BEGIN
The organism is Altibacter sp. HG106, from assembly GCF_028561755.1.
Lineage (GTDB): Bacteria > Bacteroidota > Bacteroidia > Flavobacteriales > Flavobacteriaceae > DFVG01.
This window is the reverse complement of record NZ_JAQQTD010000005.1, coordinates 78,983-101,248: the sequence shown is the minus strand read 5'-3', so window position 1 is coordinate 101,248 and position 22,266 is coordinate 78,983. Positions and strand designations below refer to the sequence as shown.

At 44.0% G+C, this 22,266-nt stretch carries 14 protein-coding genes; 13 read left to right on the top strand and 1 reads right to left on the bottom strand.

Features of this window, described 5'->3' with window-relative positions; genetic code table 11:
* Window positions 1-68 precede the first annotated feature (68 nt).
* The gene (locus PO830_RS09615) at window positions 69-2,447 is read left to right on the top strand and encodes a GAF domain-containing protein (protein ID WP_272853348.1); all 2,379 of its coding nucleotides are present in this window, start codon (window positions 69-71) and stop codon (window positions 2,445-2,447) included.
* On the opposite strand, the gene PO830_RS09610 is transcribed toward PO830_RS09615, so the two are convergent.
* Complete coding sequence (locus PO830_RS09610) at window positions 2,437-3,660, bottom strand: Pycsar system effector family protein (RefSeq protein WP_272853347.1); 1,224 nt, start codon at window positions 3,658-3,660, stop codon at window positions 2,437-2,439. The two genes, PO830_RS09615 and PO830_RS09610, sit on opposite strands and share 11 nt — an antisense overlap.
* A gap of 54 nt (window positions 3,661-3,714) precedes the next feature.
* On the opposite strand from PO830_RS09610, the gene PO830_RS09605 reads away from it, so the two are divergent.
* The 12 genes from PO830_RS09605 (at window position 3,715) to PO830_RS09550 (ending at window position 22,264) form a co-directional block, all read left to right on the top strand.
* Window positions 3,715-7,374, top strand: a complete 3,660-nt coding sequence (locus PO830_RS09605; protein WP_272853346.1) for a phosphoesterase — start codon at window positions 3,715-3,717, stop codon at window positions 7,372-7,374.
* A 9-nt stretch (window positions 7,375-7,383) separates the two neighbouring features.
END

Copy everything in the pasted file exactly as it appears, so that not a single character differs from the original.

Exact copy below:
The organism is Altibacter sp. HG106, from assembly GCF_028561755.1.
Lineage (GTDB): Bacteria > Bacteroidota > Bacteroidia > Flavobacteriales > Flavobacteriaceae > DFVG01.
This window is the reverse complement of record NZ_JAQQTD010000005.1, coordinates 78,983-101,248: the sequence shown is the minus strand read 5'-3', so window position 1 is coordinate 101,248 and position 22,266 is coordinate 78,983. Positions and strand designations below refer to the sequence as shown.

At 44.0% G+C, this 22,266-nt stretch carries 14 protein-coding genes; 13 read left to right on the top strand and 1 reads right to left on the bottom strand.

Features of this window, described 5'->3' with window-relative positions; genetic code table 11:
* Window positions 1-68 precede the first annotated feature (68 nt).
* The gene (locus PO830_RS09615) at window positions 69-2,447 is read left to right on the top strand and encodes a GAF domain-containing protein (protein ID WP_272853348.1); all 2,379 of its coding nucleotides are present in this window, start codon (window positions 69-71) and stop codon (window positions 2,445-2,447) included.
* On the opposite strand, the gene PO830_RS09610 is transcribed toward PO830_RS09615, so the two are convergent.
* Complete coding sequence (locus PO830_RS09610) at window positions 2,437-3,660, bottom strand: Pycsar system effector family protein (RefSeq protein WP_272853347.1); 1,224 nt, start codon at window positions 3,658-3,660, stop codon at window positions 2,437-2,439. The two genes, PO830_RS09615 and PO830_RS09610, sit on opposite strands and share 11 nt — an antisense overlap.
* A gap of 54 nt (window positions 3,661-3,714) precedes the next feature.
* On the opposite strand from PO830_RS09610, the gene PO830_RS09605 reads away from it, so the two are divergent.
* The 12 genes from PO830_RS09605 (at window position 3,715) to PO830_RS09550 (ending at window position 22,264) form a co-directional block, all read left to right on the top strand.
* Window positions 3,715-7,374, top strand: a complete 3,660-nt coding sequence (locus PO830_RS09605; protein WP_272853346.1) for a phosphoesterase — start codon at window positions 3,715-3,717, stop codon at window positions 7,372-7,374.
* A 9-nt stretch (window positions 7,375-7,383) separates the two neighbouring features.